Alex (Cooper Raiff) has just started his freshman year at college and lives in a dorm with his roommate, Sam (Logan Miller). He suffers from homesickness, so he frequently calls his mother (Amy Landecker) as though they were close friends. One night, he attends a party at a fraternity called Shithouse where he meets and flirts with his RA, Maggie (Dylan Gelula). After drinking some wine and getting physically intimate with her in her dorm room, they converse with each other. He convinces her to come with him to retrieve her deceased pet turtle from a garbage bin and to give it a proper burial. Throughout the course of the night, they form a deep connection, or at least he thinks that they're connecting. She even opens up to him about her dysfunctional family. The next morning, she kicks him out of her room and then ghosts him after he sends her multiple messages on Instagram, but he refuses to be ignored.
Writer/director Cooper Raiff has a knack for writing dialogue that sounds organic while avoiding schmaltz and melodrama. Alex and Maggie are both flawed characters which makes them all the more human and interesting. He's sweet, yet naive, emotionally immature, insecure and needy. She's emotionally immature, reckless and inconsiderate. Case in point: she has a fake ID and engages in underage drinking despite being an RA who's supposed to be a good role model. Raiff does a great job of bringing Alex and Maggie to life thereby allowing you to be fully immersed in their lives, want them to be happy and to end up together. Both characters have a lot to learn about life and relationships, and it's fascinating to watch them learn and grow as they navigate through their complicated set of emotions. It's also interesting to watch how the relationship between Alex and his mother evolves. She seems toxic at first, but at least she's accountable when it comes to her toxic behavior because she admits that it's unhealthy for her son to be calling her so often. He's lucky to have a mother who's capable of changing and doing what's right for his mental and emotional wellbeing.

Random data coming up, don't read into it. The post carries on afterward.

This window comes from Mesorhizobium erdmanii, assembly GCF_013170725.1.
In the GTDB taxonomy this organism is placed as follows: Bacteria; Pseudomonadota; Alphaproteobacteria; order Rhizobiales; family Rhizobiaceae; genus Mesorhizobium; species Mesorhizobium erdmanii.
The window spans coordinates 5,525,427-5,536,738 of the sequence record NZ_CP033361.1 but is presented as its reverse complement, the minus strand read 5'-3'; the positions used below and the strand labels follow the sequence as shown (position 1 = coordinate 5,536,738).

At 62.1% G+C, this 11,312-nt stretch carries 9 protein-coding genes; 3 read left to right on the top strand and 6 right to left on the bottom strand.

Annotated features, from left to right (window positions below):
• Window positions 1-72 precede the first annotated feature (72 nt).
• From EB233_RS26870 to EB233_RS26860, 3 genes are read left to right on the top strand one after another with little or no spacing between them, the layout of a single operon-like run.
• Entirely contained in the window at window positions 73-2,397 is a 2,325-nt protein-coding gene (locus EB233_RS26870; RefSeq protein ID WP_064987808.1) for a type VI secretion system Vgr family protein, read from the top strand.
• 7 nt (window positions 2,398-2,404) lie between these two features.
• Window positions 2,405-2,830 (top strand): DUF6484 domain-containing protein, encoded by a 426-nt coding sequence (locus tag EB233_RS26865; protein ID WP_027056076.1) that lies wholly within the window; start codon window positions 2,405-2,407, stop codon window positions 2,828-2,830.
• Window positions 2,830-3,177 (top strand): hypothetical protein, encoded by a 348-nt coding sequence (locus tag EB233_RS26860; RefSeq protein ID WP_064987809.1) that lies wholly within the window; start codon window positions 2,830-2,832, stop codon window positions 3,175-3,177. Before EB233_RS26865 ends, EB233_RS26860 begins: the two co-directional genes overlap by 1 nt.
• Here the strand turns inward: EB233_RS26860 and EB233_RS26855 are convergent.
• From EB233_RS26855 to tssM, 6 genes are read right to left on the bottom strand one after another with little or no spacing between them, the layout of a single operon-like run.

Much like the films of Eric Rohmer and Richard Linklater, Shithouse isn't heavy on plot and more about capturing the feelings contained within the threadbare plot. As Hitchcock once observed, some films are a slice of life while others are a slice of cake. Shithouse is predominantly a slice-of-life, but it's also a slice-of-cake at times--it's basically a "life cake." It's much more profound, funny and moving than the overrated, unfunny and pretentious Superbad and Booksmart. It's also slightly reminscent of some of John Hughes' classic coming-of-age movies and Rob Reiner's sweet, funny and underrated romantic dramedy, The Sure Thing. The comic relief doesn't rely on lowbrow humor with the exception of Alex's roommate shitting his pants after a drunk night and then cracks jokes about it during his stand-up comedy routine in front of his schoolmates. Does every frat movie have to have gross-out humor by default? At least Raiff doesn't include more of that kind of potty humor. Fortunately, the performances feel just as naturalistic as the screenplay with no one over-acting or under-acting. There's also just the right amount of nuance and exposition without narration or flashbacks, so Raiff avoids treating the audience like they're dumb. He trusts their emotions, imagination, intelligence for the most part, except for the last few minutes of the film that tie things up a little too neatly. He should be commended, though, for his use a symbolism, i.e. the burial of the turtle which is just as provocative as the symbolism in Harold and Maude when Harold and Maude transplanted the asmthatic tree in the forest. At a running time of 1 hour and 42 minutes, Shithouse is a genuinely engrossing, tender and wise slice-of-life.